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I want a $C^\infty$ function $f:U\rightarrow\mathbb{C}$, where $U\subset\mathbb{C}$ is a neighborhood of $0$, such that there exists a sequence of points $z_n\in U-\{0\}$ and $\lim_{n\rightarrow\infty} z_n=0$, satisfy $(f(z_n))^2=z_n^3$.

I faced this problem in my research. I want to find a smooth substite for $z^{3/2}$, since $z^{3/2}$ cannot be defined as a single-value function and has bad behavior at $0$ (only $C^{1,1/2}$, not smooth).

By inverse function theorem, if $f$ satisfies the condition, then the Jacobian of $f$ at $0$ must be degenerate. It's quite difficult for me to really find a $f$, since it seems very hard for a real-analytic $f$ to satisfy those conditions, besides I have limited knowledge about non-real-analytic $C^\infty$ functions.

Any comments and answers are welcome. You can also replace $3/2$ by other half-integers, like $5/2$, $7/2$, etc. I'll really appreciate your help.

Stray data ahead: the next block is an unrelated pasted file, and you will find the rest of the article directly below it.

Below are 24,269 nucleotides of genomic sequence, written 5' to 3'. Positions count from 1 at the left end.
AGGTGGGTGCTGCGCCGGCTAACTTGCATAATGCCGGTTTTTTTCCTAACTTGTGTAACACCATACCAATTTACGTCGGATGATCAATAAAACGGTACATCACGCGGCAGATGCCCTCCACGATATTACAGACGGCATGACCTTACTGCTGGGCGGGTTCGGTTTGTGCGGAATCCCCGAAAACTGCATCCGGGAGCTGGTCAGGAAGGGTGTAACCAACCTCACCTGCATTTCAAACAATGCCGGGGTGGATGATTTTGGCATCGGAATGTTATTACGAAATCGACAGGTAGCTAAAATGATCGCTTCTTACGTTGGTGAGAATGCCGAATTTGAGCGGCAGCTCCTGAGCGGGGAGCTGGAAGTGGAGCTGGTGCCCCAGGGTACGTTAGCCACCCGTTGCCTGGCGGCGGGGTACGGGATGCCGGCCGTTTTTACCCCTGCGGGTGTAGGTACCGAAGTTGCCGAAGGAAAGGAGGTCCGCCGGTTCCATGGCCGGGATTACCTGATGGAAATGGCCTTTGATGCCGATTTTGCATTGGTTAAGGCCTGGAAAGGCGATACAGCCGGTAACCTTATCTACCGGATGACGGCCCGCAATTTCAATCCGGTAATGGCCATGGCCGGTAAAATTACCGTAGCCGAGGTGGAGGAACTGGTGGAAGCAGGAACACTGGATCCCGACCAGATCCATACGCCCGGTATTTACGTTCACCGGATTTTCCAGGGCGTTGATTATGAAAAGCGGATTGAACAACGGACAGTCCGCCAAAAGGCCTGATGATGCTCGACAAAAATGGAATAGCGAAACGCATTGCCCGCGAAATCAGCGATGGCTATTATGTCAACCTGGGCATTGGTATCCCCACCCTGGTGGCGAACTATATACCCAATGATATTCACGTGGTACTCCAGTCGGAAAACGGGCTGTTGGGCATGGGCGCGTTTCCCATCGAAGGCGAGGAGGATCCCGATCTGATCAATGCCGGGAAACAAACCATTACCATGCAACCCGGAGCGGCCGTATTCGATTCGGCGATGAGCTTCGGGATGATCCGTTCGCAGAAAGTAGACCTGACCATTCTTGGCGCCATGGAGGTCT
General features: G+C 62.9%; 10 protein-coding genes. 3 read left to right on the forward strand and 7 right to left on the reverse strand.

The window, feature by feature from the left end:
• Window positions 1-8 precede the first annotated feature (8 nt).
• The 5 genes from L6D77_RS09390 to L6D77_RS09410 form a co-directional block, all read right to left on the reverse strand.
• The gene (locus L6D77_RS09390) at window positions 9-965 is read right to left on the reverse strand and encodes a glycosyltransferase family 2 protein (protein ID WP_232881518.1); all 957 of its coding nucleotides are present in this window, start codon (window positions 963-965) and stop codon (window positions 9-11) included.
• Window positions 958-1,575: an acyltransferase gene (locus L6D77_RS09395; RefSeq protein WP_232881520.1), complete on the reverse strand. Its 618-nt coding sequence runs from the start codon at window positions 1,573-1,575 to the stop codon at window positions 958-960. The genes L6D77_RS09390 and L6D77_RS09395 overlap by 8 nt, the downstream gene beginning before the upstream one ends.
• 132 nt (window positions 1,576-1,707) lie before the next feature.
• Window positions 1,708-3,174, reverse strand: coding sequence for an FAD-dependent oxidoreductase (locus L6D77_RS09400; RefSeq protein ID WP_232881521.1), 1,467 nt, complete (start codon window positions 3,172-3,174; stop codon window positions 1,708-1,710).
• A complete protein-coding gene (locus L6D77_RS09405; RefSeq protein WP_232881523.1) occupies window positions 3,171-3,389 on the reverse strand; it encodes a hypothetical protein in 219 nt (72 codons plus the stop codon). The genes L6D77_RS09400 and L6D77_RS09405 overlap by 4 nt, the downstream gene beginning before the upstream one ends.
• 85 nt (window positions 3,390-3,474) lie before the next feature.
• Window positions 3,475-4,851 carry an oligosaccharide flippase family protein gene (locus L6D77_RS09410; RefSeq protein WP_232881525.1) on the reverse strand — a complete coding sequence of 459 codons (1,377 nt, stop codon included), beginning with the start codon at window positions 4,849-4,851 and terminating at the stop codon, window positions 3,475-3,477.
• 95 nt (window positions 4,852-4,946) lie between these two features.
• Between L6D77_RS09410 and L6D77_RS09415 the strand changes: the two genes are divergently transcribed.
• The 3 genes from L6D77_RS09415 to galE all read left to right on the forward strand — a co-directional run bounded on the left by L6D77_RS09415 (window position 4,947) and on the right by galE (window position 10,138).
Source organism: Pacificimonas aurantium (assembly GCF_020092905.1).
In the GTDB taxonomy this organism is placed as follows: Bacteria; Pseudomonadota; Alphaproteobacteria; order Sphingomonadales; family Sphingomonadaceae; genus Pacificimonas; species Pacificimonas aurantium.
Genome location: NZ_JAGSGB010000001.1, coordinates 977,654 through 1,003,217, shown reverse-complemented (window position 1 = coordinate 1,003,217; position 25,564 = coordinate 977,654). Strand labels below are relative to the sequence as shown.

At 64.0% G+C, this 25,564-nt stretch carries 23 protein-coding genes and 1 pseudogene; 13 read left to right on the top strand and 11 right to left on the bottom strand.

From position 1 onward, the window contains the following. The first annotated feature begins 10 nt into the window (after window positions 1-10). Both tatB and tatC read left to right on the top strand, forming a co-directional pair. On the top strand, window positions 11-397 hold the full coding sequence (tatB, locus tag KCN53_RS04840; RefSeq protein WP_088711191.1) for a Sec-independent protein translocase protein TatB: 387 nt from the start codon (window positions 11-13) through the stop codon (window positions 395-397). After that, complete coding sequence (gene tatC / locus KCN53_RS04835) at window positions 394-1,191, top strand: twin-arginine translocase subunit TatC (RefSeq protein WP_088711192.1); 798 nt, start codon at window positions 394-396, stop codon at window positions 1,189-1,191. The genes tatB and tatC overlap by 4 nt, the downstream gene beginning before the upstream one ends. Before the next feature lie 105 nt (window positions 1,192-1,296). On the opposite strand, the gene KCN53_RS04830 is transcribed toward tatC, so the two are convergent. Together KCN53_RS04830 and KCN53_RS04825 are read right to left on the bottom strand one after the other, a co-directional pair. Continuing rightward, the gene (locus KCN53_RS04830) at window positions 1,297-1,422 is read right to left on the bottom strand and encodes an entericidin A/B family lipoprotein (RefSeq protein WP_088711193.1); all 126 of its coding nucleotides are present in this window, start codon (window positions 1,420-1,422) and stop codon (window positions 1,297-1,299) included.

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How about $f(x)= \mathop{\rm sgn} x\, |x|^{3/2}$, then any sequence $x\in \mathbb{R}$ fulfills the property... – Fabian Aug 26 '12 at 12:43
@Fabian Note that $f$ needs to be defined on $U$, how do you define the sign of a complex number? – N. S. Aug 26 '12 at 14:27

Partial Answer

It is easy to see that a real Analytic function cannot exists. Indeed if $f$ is analytic, then $f^2$ is also analytic and the set $\{ f^2(z)=z^3 \}$ has an accumulation point. Then it would follow that $f^2(z)=z^3$.

Same argument can be made about any other half integer.

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Thanks! Then we only need to check non-real-analytic functions. Do you have any idea about these functions? – Yuchen Liu Aug 26 '12 at 14:54
For non-analytic functions, one idea which might or might not work is the Mean value theorem. Try applying the MVT to $f$ on the line segment $[z_n, z_{n+1}]$ to get some point $y_n$ for which the MVT works, and then maybe to the partial derivatives on the segment $[y_n,y_{n+1}]$. It looks to me that this way you might get some points where the second derivatives of $f$ are about the same as the second derivatives of $z^{\frac{3}{2}}$, which contradicts that $f$ is twice differentiable at $z=0$. – N. S. Aug 26 '12 at 15:10

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